1. Michael Stuhlbarg as Edward G. Robinson in Trumbo (2015)
The Scottish play gets a brutal new lease of life in this gritty adaptation of one of Shakespeare’s most compelling tales. Michael Fassbender and Marion Cotillard star as Macbeth and Lady Macbeth, the ultimate power couple, whose ambition leads them down a very dark path. Their performances are mesmerising and Medieval Scotland is brought to vivid, bloody life in this visceral adaptation which is both true to the source material and powerfully modern.
2. Dane De Haan as James Dean in Life (2015)
Anton Corbijn's drama focuses on a couple of weeks in the life of rising star James Dean (rising star Dane De Haan), filtered through the lens of photographer Dennis Stock (Robert Pattinson), who shot an iconic series of photos of the actor for Life magazine, creating a million bedroom wall posters in the process. De Haan doesn't look an awful lot like Dean, but he's at a similar point in his career and he gives Dean an edgy, restless quality that works well.
3. Cate Blanchett as Katharine Hepburn in The Aviator (2004)
Martin Scorsese's biopic tells the story of eccentric billionaire industrialist Howard Hughes (Leonardo DiCaprio) and his life as an aviation pioneer and Hollywood mogul, including his high-profile romances with the likes of Katharine Hepburn (Cate Blanchett) and Ava Gardner (Kate Beckinsale). Scorsese reputedly ordered Blanchett to watch every Hepburn film from the 1930s in order to prepare for the role and it paid off handsomely, as Blanchett responds with a flawless Hepburn impersonation and completely steals the film in the process.
4. Faye Dunaway as Joan Crawford in Mommie Dearest (1981)
“No more wire hangers, EVER!” Faye Dunaway delivered what is surely one of the screen's campiest performances as Joan Crawford in this biographical drama based on the memoir by Crawford’s adopted daughter, Christina, in which she detailed their abusive relationship. Whether obsessively cleaning or throwing a series of increasingly bizarre, violent tantrums, Dunaway (who deliberately modelled her look on Crawford's appearance) is simultaneously mesmerising and terrifying in the role and the film has deservedly become a cult classic.
5. Robert Downey Jr as Charlie Chaplin in Chaplin (1992)
Dickie Attenborough's 1992 biopic of one of Hollywood's first movie stars sees an elderly Chaplin (Robert Downey Jr) recollecting moments of his life during a lengthy conversation with his biographer (Anthony Hopkins). Previously best known for comedy roles, Downey Jnr drew great critical acclaim for his performance and was rewarded with an Oscar nomination, as well the industry taking him seriously as a dramatic actor. His physical transformation is extremely impressive, capturing Chaplin both offscreen and in his more famous incarnation as The Little Tramp.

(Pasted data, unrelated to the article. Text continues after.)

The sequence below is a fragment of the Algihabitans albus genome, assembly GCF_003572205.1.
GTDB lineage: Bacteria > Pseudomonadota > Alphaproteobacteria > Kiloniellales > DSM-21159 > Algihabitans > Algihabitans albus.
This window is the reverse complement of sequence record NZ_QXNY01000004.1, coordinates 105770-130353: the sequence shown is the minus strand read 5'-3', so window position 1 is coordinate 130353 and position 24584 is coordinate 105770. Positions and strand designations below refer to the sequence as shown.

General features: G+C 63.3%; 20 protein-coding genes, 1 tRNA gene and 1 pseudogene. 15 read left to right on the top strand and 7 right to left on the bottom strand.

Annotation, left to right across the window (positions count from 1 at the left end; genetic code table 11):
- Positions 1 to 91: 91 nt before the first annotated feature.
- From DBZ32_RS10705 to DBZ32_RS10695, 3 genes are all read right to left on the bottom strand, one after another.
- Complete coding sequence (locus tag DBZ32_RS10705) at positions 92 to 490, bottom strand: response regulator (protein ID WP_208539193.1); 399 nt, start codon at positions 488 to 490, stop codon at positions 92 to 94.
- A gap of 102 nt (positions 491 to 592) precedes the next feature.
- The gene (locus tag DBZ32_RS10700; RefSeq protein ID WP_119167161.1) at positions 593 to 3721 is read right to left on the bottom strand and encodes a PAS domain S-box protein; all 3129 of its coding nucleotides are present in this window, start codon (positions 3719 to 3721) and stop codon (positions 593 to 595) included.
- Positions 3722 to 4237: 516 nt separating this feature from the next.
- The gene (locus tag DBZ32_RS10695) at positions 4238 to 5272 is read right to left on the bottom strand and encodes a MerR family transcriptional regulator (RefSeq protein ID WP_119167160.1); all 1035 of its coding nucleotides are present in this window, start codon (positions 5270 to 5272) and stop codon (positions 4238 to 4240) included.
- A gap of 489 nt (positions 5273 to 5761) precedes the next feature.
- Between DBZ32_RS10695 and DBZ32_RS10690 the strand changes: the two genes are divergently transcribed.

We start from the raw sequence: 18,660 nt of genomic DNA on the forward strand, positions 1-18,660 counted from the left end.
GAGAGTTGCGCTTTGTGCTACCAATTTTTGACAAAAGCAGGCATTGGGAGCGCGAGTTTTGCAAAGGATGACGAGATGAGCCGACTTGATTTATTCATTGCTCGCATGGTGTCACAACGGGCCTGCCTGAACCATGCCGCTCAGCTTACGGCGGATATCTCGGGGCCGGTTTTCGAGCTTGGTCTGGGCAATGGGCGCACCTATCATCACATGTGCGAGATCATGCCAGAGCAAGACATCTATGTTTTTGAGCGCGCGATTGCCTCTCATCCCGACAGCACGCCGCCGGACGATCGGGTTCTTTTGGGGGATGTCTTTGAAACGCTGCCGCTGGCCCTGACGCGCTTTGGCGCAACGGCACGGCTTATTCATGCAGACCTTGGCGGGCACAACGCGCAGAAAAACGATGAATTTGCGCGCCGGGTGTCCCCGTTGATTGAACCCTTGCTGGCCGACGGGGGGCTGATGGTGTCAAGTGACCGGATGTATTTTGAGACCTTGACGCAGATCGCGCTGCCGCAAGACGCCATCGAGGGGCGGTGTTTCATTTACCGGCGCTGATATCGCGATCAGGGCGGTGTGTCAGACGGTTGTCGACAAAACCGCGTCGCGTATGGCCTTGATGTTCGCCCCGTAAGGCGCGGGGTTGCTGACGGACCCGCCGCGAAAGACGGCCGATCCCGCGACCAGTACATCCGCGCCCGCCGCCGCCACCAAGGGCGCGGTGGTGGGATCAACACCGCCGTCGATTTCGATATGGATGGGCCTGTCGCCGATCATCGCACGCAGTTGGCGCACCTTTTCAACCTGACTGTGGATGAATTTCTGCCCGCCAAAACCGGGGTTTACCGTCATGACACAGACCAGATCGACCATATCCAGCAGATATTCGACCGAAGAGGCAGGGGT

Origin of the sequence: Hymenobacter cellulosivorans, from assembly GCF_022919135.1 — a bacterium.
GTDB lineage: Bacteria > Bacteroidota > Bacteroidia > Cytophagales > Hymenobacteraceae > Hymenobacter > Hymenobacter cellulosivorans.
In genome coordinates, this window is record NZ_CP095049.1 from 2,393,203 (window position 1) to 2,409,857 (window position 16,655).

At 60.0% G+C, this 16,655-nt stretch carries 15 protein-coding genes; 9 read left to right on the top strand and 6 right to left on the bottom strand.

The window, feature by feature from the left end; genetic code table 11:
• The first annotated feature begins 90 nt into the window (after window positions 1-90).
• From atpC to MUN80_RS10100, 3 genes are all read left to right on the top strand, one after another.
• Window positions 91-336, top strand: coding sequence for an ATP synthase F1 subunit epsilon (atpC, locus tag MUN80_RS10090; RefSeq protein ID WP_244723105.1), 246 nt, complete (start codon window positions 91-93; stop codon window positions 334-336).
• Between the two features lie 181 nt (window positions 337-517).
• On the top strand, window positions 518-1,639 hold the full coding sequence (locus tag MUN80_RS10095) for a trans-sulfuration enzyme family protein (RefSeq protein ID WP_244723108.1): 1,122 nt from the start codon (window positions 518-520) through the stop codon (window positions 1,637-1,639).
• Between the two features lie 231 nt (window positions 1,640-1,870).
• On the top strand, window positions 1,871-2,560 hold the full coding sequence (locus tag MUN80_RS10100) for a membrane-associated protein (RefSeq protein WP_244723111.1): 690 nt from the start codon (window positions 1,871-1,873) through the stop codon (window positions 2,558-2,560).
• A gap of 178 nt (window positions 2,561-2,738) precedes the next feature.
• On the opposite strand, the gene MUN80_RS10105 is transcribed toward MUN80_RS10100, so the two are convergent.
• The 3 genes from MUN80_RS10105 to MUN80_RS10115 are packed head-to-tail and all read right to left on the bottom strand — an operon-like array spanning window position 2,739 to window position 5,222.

6. Geoffrey Rush as Peter Sellers in The Life and Death of Peter Sellers (2004)
Stephen Hopkins' little-seen biopic charts the life of Peter Sellers from his early success with The Goon Show until his death in 1980. As the famously enigmatic Sellers, Geoffrey Rush is simply extraordinary – he conveys Sellers’ manic energy and flights of genius but he also isn’t afraid to show him as a troubled and deeply unlikeable man. An absolute treat for fans of actors playing actors, the film also features Nigel Havers as David Niven and a scene-stealing Charlize Theron as Britt Ekland.
7. Christian McKay as Orson Welles in Me and Orson Welles (2008)
Based on the novel by Robert Kaplow. Richard Linklater's fictionalised coming-of-age drama is set in 1937 New York and stars Zac Efron as a 17-year-old wannabe actor who lands a job with the Mercury Theatre company, run by mercurial genius Orson Welles (Christian McKay). Linklater cast McKay (against the wishes of producers) after seeing him play Welles in a one-man show and you can see why – the physical resemblance is uncanny and his performance is jaw-droppingly accurate in every respect.
8. Michelle Williams as Marilyn Monroe in My Week With Marilyn (2011)
Simon Curtis' biographical drama is set in 1957, during the shooting of The Prince and the Showgirl. It's fair to say that the part of the world's most famous actress could be considered something of a poisoned chalice, but Williams acquits herself admirably in the role, capturing both Marilyn's vivacious public persona and her private vulnerability and insecurity. However, Kenneth Branagh, who throws a series of epic tantrums and spits out some deliciously bitchy lines as Laurence Olivier, roundly steals the film.
9. James D'Arcy as Anthony Perkins in Hitchcock (2013)
Sacha Gervasi's Hollywood drama traces the production of Alfred Hitchcock's Psycho, focussing on the relationship between Hitchcock (Anthony Hopkins) and his wife-and-frequent-collaborator Alma Reville (Helen Mirren). As Psycho star Anthony Perkins, James D'Arcy only appears in a couple of scenes, which is a terrible shame, as his physical resemblance to Perkins is uncanny and he perfectly embodies the actor's nervy mannerisms. Hopefully D'Arcy's current success in TV's Agent Carter will lead to a Perkins biopic somewhere down the line.
10. Ben Affleck as George Reeves in Hollywoodland (2006)
Before being cast as Batman, Ben Affleck played Superman – or rather Superman actor George Reeves – in Allen Coulter's 1950s-set Hollywood thriller that focuses on Reeves' the mystery surrounding Reeves' apparent suicide. Affleck delivers perhaps his best screen performance to date as Reeves, torn between his responsibilities as a hero to millions of children (the scene where a child points a real gun at him is heart-stopping) and his fears that he would never be cast in serious roles again.
Recommended for you